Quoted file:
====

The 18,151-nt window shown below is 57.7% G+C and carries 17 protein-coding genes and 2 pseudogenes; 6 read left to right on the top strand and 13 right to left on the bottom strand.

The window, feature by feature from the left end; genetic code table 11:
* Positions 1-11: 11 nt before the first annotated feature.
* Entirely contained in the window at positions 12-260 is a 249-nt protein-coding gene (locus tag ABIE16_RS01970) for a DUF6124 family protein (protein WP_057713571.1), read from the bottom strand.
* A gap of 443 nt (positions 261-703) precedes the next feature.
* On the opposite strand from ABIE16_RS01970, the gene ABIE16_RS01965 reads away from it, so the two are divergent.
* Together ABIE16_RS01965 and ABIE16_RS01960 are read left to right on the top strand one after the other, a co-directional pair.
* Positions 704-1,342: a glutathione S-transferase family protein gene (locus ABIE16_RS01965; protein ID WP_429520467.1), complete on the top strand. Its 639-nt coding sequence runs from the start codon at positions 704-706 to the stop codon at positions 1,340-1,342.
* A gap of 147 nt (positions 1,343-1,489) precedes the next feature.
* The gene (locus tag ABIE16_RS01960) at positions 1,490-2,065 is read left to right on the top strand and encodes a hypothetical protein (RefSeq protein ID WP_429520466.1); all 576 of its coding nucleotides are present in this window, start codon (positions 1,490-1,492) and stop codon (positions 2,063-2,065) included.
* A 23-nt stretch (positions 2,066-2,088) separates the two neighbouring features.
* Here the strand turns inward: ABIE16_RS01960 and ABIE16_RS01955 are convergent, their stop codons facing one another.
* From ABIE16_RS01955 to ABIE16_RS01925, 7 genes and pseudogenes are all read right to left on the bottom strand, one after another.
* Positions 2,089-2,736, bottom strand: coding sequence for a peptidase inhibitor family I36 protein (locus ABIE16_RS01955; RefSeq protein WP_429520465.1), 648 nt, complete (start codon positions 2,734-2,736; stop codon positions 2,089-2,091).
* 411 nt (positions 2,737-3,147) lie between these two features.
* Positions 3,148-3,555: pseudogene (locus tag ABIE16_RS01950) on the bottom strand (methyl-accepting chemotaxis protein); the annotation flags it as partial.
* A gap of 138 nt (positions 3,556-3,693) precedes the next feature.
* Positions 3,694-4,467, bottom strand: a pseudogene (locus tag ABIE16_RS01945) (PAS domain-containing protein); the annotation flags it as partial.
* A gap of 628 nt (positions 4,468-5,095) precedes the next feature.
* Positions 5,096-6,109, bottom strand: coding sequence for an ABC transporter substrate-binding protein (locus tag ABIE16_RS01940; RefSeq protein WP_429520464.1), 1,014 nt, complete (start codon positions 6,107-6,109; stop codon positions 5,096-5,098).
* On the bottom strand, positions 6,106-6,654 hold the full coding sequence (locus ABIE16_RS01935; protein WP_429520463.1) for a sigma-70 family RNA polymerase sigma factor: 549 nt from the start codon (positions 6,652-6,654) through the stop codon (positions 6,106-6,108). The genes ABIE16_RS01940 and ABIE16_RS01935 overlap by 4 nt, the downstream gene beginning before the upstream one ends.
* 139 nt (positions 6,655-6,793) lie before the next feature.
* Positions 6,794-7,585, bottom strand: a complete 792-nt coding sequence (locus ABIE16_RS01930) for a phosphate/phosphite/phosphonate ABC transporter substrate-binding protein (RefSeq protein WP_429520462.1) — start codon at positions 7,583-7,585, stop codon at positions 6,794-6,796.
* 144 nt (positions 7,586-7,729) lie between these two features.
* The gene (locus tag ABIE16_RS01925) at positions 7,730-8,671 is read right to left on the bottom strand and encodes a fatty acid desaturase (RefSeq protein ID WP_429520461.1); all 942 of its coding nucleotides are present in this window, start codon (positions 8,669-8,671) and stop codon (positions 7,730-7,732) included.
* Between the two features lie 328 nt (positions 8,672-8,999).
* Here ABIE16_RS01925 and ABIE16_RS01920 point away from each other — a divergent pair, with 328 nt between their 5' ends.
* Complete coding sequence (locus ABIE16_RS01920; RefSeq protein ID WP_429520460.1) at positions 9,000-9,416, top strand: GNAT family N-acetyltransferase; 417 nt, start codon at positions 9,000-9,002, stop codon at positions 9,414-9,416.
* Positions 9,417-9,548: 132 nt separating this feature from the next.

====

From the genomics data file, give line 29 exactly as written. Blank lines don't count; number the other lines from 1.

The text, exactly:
* Positions 9,417-9,548: 132 nt separating this feature from the next.